Pascale wrote:I just don't understand if Flysurfer is another brand that has a model called Rip or if the company is in fact called "Flysurfer Spleene"
Flysurfer is the brand of the kites; there are also Flyboards to go with that (see all of them at http://www.flysurfer.com/
Spleene is a separate company (http://www.spleene.com/
Both companies collaborate extensively, in the past even to the extent that Flysurfer had the exclusive(?) distribution rights to Spleene boards.
Generally speaking, whenever you run into a "Spleene Door", "Spleene Session", "Spleene Rip", a "Flydoor", or "Flyradical" (the latter under the Flyboards brand), you have found a board designed by Spleene (Rainer Kauper).
Out of these boards, have a go at what is the right board for you. Your best option always is to extensively trial a board before you purchase it. Many people are happy with Spleene-designed boards (me included), but as with almost everything, taste is subjective.
As a point of reference: My gross weight on a kiteboard exceeds 90kg (all the nice apparel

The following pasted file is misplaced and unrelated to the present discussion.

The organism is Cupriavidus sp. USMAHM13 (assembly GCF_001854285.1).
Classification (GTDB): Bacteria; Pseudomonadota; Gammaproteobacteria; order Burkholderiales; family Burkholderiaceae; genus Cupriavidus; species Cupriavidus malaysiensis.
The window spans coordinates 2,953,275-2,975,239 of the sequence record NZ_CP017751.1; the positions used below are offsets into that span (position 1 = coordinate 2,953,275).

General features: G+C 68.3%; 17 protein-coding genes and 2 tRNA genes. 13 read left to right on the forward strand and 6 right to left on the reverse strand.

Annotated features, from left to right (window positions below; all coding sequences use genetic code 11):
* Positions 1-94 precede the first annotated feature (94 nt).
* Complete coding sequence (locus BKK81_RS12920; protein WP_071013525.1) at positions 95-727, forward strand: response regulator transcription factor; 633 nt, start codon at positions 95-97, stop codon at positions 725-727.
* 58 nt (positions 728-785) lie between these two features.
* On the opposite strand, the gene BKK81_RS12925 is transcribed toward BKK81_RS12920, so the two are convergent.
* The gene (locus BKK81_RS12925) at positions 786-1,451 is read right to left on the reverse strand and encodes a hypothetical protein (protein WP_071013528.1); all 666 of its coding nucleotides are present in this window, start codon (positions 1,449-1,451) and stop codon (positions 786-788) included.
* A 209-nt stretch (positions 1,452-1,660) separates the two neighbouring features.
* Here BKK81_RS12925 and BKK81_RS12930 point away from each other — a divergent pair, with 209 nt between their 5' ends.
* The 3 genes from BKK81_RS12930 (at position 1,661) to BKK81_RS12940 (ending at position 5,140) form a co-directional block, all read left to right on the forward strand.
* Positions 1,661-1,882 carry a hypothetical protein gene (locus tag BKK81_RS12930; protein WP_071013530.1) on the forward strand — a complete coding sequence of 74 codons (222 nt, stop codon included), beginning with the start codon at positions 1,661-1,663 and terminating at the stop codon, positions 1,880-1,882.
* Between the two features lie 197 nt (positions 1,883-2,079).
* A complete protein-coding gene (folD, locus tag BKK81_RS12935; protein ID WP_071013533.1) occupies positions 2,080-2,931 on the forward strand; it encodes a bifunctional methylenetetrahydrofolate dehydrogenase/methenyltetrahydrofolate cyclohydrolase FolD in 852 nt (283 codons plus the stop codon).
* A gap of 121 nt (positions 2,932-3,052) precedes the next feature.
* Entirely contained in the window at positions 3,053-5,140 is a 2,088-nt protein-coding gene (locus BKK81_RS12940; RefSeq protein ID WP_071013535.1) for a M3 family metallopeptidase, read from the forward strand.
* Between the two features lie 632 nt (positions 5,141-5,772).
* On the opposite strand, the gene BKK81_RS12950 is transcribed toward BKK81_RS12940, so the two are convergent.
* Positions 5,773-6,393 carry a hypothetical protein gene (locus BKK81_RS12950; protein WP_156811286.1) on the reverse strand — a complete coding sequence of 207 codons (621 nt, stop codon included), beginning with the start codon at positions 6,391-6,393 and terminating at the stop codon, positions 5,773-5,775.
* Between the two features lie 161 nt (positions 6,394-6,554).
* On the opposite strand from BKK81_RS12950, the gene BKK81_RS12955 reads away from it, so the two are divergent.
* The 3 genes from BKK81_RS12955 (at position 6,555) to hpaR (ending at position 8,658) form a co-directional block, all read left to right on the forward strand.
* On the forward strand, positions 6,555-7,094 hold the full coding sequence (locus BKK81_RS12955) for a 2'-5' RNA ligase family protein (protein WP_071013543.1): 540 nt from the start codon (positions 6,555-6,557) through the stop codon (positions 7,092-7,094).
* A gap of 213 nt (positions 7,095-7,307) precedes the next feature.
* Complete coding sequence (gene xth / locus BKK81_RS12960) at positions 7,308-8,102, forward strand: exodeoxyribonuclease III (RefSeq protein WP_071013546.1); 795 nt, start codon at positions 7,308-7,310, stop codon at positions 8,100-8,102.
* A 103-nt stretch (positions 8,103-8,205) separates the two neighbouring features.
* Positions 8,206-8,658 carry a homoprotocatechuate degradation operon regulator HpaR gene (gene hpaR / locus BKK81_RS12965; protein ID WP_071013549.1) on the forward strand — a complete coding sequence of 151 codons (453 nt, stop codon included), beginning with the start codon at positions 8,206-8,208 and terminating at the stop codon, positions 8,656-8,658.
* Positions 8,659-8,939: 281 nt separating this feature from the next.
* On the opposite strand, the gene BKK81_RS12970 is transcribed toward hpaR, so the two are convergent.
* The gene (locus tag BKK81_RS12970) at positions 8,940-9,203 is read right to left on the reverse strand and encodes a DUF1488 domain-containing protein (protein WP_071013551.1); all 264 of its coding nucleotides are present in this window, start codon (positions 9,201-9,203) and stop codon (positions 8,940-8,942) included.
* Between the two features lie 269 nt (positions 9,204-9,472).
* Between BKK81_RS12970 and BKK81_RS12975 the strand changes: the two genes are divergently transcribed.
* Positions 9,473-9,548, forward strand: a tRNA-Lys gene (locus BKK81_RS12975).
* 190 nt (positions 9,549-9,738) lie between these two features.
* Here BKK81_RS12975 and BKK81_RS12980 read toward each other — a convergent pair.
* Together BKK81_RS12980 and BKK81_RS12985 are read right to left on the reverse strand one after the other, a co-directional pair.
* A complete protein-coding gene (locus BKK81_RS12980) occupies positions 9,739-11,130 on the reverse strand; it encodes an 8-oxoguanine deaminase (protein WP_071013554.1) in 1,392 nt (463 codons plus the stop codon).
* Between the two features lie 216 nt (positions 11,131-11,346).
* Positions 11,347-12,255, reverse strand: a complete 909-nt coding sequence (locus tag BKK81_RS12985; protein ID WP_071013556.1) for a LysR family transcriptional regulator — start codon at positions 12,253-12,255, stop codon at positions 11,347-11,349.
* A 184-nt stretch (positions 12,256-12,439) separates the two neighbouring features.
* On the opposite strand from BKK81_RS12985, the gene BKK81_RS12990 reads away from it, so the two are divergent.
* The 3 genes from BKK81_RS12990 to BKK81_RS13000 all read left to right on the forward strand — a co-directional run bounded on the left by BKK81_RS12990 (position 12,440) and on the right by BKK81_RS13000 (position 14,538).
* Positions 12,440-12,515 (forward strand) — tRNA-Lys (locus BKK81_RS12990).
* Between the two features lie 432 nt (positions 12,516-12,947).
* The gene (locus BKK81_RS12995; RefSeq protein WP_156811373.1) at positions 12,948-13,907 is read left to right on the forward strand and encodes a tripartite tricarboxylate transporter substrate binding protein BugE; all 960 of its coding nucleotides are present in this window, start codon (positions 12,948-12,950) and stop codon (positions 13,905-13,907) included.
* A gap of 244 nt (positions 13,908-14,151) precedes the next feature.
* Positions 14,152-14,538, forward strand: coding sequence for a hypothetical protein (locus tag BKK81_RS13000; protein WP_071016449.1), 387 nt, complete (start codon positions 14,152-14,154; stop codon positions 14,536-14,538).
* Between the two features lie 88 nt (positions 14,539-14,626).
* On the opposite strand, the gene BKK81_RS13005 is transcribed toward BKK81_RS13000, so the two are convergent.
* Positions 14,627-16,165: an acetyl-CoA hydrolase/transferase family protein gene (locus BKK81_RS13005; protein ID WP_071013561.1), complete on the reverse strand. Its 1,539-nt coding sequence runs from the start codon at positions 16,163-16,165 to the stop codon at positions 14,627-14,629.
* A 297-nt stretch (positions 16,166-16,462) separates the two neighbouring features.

), being about 190 cm tall. I absolutely and positively enjoy riding the Spleene Rip34 (of 2007), the Flyradical L (which would be equivalent to the Spleene Rip Max?) is quite nice as well, but for my taste too heavy. The Spleene Session 41 (of 2007) is also a rather nice board. I have learnt to try to avoid anything longer than 140 cm
(which excludes the Session and all Doors - preference).
The Rip34, with my weight, is perfectly adequate in less than overpowered conditions; it glides very well even through lulls, assuming that your weight distribution on the board matches the (lack of) power delivered by the kite - i.e. no edging please.
With the Flyradical L and a Flysurfer Speed II 15 I was able to go upwind in about 13 knots of steady winds - and ever since having done that, I learnt quite a bit about being much more efficient in my riding.
So back to you: 135 pounds translates to 60 odd kg of weight. With that, a Spleene Session should be adequately sized as your largest "still have fun" board; the Rip Max / Rip38 will be close in performance and be easier to work with on the water.
Board size requirements will also depend on your skill level; a Spleene Monster Door will be much, much more forgiving when it comes to bad weight distribution over the board - the smaller the board, the more important "proper" balance, competence in riding becomes.
And before you buy anything: Trial. Do not buy blind. If you cannot trial at your local place, travel and trial there, under conditions similar to what you expect to be riding in. Do not buy blind.